Winter 2007



Search the Archives

the bottom line

Successful entrepreneurs share a number of common personality traits, and these traits are the predominant indicators of their success, outweighing education, family ties, skills, and experience.

The most commonly accepted plan for entrepreneurial success only works for a small percentage of the population, those that have a natural (Tier I) leadership personality.

People who choose business ventures and jobs that are in sync with their true personalities tend to experience the greatest level of success and fulfillment.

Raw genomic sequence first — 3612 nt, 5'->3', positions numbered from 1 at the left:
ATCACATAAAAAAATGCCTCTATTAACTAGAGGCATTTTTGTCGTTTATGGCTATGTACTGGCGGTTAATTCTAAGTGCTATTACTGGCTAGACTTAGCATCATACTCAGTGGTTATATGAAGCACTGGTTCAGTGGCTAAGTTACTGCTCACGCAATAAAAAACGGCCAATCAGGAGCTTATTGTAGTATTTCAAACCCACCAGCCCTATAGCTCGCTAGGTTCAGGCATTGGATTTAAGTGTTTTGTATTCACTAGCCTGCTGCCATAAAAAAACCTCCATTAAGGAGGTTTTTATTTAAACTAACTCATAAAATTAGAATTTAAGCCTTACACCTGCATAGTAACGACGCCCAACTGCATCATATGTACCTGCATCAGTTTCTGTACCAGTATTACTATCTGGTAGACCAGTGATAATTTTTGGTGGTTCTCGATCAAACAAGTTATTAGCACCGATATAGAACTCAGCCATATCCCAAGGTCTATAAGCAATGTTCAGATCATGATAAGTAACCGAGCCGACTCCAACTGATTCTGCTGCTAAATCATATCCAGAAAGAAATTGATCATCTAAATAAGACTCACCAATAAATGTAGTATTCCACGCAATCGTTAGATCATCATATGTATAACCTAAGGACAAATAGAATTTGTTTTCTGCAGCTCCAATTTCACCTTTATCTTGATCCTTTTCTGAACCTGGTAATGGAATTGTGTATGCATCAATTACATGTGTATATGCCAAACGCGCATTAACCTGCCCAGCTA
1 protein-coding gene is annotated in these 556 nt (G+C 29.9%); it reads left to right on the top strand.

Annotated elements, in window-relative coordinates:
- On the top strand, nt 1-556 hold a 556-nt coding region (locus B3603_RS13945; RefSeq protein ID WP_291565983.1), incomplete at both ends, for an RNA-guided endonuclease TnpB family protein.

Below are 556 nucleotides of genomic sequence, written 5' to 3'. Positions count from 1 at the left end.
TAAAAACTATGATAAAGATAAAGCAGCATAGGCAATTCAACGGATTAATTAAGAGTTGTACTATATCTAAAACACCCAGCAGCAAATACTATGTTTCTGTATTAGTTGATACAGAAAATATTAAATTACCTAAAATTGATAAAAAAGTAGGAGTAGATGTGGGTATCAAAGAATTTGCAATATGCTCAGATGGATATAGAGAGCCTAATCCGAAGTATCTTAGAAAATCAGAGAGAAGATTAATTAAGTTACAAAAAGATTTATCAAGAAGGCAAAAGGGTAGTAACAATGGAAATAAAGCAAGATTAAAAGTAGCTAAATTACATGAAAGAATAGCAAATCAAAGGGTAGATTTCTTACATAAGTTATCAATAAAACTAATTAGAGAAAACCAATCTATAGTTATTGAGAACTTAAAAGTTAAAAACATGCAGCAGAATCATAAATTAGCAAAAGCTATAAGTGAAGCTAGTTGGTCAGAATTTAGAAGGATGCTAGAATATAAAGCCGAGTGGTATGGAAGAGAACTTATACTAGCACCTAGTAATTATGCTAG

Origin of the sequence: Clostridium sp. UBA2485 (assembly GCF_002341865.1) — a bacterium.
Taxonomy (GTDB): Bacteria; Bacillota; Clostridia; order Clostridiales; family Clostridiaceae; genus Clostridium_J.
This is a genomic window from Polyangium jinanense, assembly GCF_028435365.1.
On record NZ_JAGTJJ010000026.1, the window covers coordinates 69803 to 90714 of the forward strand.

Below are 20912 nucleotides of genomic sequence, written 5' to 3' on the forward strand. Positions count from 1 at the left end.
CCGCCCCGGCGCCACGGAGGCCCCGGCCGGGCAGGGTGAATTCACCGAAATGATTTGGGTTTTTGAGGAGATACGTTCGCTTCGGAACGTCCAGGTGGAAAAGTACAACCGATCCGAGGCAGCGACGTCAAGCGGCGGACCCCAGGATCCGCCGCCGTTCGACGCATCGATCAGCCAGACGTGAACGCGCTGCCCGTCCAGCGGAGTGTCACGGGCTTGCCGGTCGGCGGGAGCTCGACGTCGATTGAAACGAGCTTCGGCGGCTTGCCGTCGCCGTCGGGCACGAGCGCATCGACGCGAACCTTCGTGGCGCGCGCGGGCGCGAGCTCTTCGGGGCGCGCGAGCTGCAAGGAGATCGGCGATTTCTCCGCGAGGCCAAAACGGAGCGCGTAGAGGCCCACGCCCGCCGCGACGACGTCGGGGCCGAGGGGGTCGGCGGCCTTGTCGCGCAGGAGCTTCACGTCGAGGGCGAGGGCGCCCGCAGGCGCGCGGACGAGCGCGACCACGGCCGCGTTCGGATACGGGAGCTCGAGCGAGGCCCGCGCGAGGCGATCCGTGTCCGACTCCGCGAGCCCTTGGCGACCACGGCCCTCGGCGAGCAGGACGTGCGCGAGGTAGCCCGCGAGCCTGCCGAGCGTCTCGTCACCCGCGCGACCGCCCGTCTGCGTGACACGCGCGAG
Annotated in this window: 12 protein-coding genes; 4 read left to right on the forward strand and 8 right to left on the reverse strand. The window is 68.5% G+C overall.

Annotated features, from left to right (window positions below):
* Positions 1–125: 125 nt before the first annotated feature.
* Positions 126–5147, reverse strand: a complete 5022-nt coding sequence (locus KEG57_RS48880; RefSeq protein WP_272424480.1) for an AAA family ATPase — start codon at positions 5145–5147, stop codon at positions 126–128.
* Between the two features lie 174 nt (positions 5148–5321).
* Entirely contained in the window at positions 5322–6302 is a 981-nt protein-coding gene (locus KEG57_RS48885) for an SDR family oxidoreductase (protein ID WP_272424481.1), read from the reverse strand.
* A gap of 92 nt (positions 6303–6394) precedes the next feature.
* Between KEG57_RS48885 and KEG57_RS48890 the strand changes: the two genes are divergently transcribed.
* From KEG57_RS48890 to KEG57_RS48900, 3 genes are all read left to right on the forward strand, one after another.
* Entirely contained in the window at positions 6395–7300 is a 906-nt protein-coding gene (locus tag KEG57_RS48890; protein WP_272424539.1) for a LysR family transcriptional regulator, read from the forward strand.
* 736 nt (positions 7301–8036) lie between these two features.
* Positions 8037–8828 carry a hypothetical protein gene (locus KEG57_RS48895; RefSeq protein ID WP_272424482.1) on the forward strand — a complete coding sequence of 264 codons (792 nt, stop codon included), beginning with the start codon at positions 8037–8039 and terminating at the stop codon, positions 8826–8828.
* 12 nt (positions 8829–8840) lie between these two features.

Every personality type has the potential to grow a successful business.

The Five-Tier Pyramid (Personality, Job Behaviors, Actions, Metrics, and Results) represents a proven cognitive approach to success.

The ability to modify or mitigate personality depends on the strength of each innate personality factor and the degree of change a person wants to make.

If you have the right personality to do a particular job, your chances of success are five times greater than if you do not.




Copyright © 2007-08 Colors of Influence. All rights reserved. Terms Of Use  |  Privacy Policy